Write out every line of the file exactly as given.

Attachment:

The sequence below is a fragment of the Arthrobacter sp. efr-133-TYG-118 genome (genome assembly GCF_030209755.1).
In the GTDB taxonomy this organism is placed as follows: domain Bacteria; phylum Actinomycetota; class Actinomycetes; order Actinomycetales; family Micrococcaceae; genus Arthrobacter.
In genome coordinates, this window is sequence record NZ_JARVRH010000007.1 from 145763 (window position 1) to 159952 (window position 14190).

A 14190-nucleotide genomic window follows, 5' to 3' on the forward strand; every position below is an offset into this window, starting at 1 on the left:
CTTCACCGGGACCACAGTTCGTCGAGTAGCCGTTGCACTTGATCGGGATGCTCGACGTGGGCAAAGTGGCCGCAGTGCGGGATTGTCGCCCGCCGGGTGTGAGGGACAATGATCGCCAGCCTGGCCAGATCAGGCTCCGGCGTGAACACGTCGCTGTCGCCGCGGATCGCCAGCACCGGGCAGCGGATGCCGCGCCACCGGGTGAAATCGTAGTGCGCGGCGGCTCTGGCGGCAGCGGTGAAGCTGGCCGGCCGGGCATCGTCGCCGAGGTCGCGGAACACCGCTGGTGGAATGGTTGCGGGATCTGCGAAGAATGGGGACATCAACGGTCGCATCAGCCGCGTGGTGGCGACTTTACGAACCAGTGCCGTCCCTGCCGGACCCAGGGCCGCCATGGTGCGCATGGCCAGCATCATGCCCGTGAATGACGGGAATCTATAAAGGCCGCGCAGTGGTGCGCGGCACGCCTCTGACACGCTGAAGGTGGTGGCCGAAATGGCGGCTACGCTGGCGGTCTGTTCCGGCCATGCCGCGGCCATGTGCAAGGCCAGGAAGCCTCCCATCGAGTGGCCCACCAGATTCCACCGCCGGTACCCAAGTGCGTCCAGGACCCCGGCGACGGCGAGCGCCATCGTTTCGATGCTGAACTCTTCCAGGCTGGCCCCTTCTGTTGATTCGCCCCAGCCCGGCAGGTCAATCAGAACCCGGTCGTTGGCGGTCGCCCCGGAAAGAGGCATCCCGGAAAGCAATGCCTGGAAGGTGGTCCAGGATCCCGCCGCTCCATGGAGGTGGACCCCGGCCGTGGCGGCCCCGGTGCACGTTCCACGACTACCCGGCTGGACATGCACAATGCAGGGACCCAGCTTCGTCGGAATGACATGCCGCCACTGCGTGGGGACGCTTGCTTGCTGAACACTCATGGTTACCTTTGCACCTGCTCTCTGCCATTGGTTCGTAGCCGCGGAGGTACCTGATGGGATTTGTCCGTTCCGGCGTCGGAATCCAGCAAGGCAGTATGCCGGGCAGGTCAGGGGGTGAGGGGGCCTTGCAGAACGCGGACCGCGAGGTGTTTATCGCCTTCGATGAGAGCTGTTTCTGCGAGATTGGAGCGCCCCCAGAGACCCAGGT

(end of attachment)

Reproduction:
The sequence below is a fragment of the Arthrobacter sp. efr-133-TYG-118 genome (genome assembly GCF_030209755.1).
In the GTDB taxonomy this organism is placed as follows: domain Bacteria; phylum Actinomycetota; class Actinomycetes; order Actinomycetales; family Micrococcaceae; genus Arthrobacter.
In genome coordinates, this window is sequence record NZ_JARVRH010000007.1 from 145763 (window position 1) to 159952 (window position 14190).

A 14190-nucleotide genomic window follows, 5' to 3' on the forward strand; every position below is an offset into this window, starting at 1 on the left:
CTTCACCGGGACCACAGTTCGTCGAGTAGCCGTTGCACTTGATCGGGATGCTCGACGTGGGCAAAGTGGCCGCAGTGCGGGATTGTCGCCCGCCGGGTGTGAGGGACAATGATCGCCAGCCTGGCCAGATCAGGCTCCGGCGTGAACACGTCGCTGTCGCCGCGGATCGCCAGCACCGGGCAGCGGATGCCGCGCCACCGGGTGAAATCGTAGTGCGCGGCGGCTCTGGCGGCAGCGGTGAAGCTGGCCGGCCGGGCATCGTCGCCGAGGTCGCGGAACACCGCTGGTGGAATGGTTGCGGGATCTGCGAAGAATGGGGACATCAACGGTCGCATCAGCCGCGTGGTGGCGACTTTACGAACCAGTGCCGTCCCTGCCGGACCCAGGGCCGCCATGGTGCGCATGGCCAGCATCATGCCCGTGAATGACGGGAATCTATAAAGGCCGCGCAGTGGTGCGCGGCACGCCTCTGACACGCTGAAGGTGGTGGCCGAAATGGCGGCTACGCTGGCGGTCTGTTCCGGCCATGCCGCGGCCATGTGCAAGGCCAGGAAGCCTCCCATCGAGTGGCCCACCAGATTCCACCGCCGGTACCCAAGTGCGTCCAGGACCCCGGCGACGGCGAGCGCCATCGTTTCGATGCTGAACTCTTCCAGGCTGGCCCCTTCTGTTGATTCGCCCCAGCCCGGCAGGTCAATCAGAACCCGGTCGTTGGCGGTCGCCCCGGAAAGAGGCATCCCGGAAAGCAATGCCTGGAAGGTGGTCCAGGATCCCGCCGCTCCATGGAGGTGGACCCCGGCCGTGGCGGCCCCGGTGCACGTTCCACGACTACCCGGCTGGACATGCACAATGCAGGGACCCAGCTTCGTCGGAATGACATGCCGCCACTGCGTGGGGACGCTTGCTTGCTGAACACTCATGGTTACCTTTGCACCTGCTCTCTGCCATTGGTTCGTAGCCGCGGAGGTACCTGATGGGATTTGTCCGTTCCGGCGTCGGAATCCAGCAAGGCAGTATGCCGGGCAGGTCAGGGGGTGAGGGGGCCTTGCAGAACGCGGACCGCGAGGTGTTTATCGCCTTCGATGAGAGCTGTTTCTGCGAGATTGGAGCGCCCCCAGAGACCCAGGT